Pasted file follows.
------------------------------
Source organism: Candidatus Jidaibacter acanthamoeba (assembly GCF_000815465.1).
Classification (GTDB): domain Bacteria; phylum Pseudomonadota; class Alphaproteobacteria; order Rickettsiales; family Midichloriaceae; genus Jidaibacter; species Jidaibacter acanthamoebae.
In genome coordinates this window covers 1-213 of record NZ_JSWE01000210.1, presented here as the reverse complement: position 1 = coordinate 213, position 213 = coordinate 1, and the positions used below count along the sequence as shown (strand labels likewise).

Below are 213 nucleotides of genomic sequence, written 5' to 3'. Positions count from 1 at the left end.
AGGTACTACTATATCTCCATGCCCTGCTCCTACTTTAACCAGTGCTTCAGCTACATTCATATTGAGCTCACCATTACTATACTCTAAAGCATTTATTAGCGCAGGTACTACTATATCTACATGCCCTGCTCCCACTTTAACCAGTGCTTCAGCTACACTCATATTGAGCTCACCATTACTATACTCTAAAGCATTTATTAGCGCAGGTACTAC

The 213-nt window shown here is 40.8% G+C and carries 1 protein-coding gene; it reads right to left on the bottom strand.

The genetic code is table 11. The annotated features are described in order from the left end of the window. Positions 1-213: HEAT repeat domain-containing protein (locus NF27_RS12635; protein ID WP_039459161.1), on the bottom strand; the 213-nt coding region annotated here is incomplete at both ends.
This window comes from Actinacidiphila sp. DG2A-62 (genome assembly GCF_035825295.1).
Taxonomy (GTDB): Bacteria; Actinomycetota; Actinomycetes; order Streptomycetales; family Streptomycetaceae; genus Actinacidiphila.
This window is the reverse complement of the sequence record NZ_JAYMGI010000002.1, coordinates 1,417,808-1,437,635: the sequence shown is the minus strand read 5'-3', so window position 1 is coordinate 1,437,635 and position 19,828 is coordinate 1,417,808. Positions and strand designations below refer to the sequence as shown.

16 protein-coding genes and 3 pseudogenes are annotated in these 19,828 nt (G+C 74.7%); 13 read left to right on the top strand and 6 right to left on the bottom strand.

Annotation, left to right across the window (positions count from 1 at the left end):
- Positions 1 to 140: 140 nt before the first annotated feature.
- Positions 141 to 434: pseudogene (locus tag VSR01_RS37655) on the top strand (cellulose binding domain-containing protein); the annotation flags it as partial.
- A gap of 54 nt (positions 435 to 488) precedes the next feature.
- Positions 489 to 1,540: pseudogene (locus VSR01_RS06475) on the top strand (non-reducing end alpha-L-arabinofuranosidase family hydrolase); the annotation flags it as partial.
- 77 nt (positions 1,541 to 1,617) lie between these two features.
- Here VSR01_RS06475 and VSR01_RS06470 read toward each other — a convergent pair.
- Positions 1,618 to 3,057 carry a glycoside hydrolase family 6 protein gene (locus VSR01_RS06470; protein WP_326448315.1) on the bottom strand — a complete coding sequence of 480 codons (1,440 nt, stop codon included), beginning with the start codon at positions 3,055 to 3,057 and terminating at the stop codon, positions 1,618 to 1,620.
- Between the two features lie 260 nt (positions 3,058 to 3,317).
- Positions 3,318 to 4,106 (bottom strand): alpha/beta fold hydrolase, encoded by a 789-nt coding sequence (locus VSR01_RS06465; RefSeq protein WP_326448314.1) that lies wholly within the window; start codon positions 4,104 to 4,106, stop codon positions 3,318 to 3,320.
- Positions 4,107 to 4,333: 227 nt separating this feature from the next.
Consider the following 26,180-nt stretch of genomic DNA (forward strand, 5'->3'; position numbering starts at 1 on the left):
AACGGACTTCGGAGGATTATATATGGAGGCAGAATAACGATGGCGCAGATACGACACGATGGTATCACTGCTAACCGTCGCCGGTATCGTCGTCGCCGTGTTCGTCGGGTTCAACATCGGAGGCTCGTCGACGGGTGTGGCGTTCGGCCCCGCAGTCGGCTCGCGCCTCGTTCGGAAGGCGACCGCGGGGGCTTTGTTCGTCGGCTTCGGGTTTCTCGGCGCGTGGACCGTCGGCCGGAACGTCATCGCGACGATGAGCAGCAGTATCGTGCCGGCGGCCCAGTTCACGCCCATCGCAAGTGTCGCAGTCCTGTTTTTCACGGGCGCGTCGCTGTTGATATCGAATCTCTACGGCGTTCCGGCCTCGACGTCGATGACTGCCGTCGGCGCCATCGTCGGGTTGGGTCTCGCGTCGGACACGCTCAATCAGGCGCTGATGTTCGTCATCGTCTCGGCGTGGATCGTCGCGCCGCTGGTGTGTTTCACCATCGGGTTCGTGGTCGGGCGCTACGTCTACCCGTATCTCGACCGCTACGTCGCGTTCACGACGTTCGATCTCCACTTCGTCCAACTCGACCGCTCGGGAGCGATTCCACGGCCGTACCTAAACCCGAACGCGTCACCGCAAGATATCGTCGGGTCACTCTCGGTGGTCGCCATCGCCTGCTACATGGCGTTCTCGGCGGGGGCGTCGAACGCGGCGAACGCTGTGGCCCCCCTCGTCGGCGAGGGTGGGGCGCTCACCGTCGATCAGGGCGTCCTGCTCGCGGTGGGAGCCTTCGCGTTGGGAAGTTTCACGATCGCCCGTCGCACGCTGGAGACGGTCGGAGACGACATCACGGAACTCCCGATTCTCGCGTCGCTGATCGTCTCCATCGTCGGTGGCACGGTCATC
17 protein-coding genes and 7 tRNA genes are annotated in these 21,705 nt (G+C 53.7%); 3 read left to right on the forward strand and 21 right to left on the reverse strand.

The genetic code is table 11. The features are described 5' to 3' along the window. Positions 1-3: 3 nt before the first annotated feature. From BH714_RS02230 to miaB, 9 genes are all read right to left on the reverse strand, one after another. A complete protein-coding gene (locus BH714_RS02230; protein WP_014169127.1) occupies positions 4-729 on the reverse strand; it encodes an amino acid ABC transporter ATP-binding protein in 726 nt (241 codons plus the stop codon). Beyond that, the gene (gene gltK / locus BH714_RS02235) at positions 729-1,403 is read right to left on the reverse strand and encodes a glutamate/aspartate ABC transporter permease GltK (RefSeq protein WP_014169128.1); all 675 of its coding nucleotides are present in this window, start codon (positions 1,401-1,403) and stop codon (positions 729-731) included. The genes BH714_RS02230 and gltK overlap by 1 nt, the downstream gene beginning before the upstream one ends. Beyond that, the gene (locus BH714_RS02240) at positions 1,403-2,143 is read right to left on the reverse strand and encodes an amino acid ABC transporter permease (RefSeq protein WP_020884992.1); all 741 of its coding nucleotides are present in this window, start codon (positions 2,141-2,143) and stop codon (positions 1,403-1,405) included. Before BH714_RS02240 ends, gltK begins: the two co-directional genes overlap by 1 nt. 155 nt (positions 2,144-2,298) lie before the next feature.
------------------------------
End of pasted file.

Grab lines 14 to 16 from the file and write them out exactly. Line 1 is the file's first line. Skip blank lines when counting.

- Positions 141 to 434: pseudogene (locus tag VSR01_RS37655) on the top strand (cellulose binding domain-containing protein); the annotation flags it as partial.
- A gap of 54 nt (positions 435 to 488) precedes the next feature.
- Positions 489 to 1,540: pseudogene (locus VSR01_RS06475) on the top strand (non-reducing end alpha-L-arabinofuranosidase family hydrolase); the annotation flags it as partial.